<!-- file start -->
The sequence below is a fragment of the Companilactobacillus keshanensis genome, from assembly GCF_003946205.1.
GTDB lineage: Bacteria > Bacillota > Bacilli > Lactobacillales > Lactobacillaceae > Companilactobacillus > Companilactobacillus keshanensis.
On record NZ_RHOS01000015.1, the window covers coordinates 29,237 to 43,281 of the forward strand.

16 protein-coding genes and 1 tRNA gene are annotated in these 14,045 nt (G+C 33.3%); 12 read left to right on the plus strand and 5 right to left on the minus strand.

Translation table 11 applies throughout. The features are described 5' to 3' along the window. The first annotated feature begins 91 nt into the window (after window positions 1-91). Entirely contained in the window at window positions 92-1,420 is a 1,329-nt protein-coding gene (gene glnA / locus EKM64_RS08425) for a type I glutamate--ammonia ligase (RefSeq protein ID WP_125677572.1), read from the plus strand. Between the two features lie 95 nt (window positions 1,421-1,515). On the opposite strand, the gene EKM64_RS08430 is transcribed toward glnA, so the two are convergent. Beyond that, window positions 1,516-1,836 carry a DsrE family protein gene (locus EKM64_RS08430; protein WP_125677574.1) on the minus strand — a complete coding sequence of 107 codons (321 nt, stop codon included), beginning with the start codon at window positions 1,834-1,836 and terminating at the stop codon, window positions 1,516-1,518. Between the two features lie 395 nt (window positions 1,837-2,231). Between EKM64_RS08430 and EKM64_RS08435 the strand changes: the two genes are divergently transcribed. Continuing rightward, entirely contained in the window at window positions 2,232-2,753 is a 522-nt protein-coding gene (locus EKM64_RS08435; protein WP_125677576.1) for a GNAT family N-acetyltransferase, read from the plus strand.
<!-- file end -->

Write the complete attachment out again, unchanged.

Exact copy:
The sequence below is a fragment of the Companilactobacillus keshanensis genome, from assembly GCF_003946205.1.
GTDB lineage: Bacteria > Bacillota > Bacilli > Lactobacillales > Lactobacillaceae > Companilactobacillus > Companilactobacillus keshanensis.
On record NZ_RHOS01000015.1, the window covers coordinates 29,237 to 43,281 of the forward strand.

16 protein-coding genes and 1 tRNA gene are annotated in these 14,045 nt (G+C 33.3%); 12 read left to right on the plus strand and 5 right to left on the minus strand.

Translation table 11 applies throughout. The features are described 5' to 3' along the window. The first annotated feature begins 91 nt into the window (after window positions 1-91). Entirely contained in the window at window positions 92-1,420 is a 1,329-nt protein-coding gene (gene glnA / locus EKM64_RS08425) for a type I glutamate--ammonia ligase (RefSeq protein ID WP_125677572.1), read from the plus strand. Between the two features lie 95 nt (window positions 1,421-1,515). On the opposite strand, the gene EKM64_RS08430 is transcribed toward glnA, so the two are convergent. Beyond that, window positions 1,516-1,836 carry a DsrE family protein gene (locus EKM64_RS08430; protein WP_125677574.1) on the minus strand — a complete coding sequence of 107 codons (321 nt, stop codon included), beginning with the start codon at window positions 1,834-1,836 and terminating at the stop codon, window positions 1,516-1,518. Between the two features lie 395 nt (window positions 1,837-2,231). Between EKM64_RS08430 and EKM64_RS08435 the strand changes: the two genes are divergently transcribed. Continuing rightward, entirely contained in the window at window positions 2,232-2,753 is a 522-nt protein-coding gene (locus EKM64_RS08435; protein WP_125677576.1) for a GNAT family N-acetyltransferase, read from the plus strand.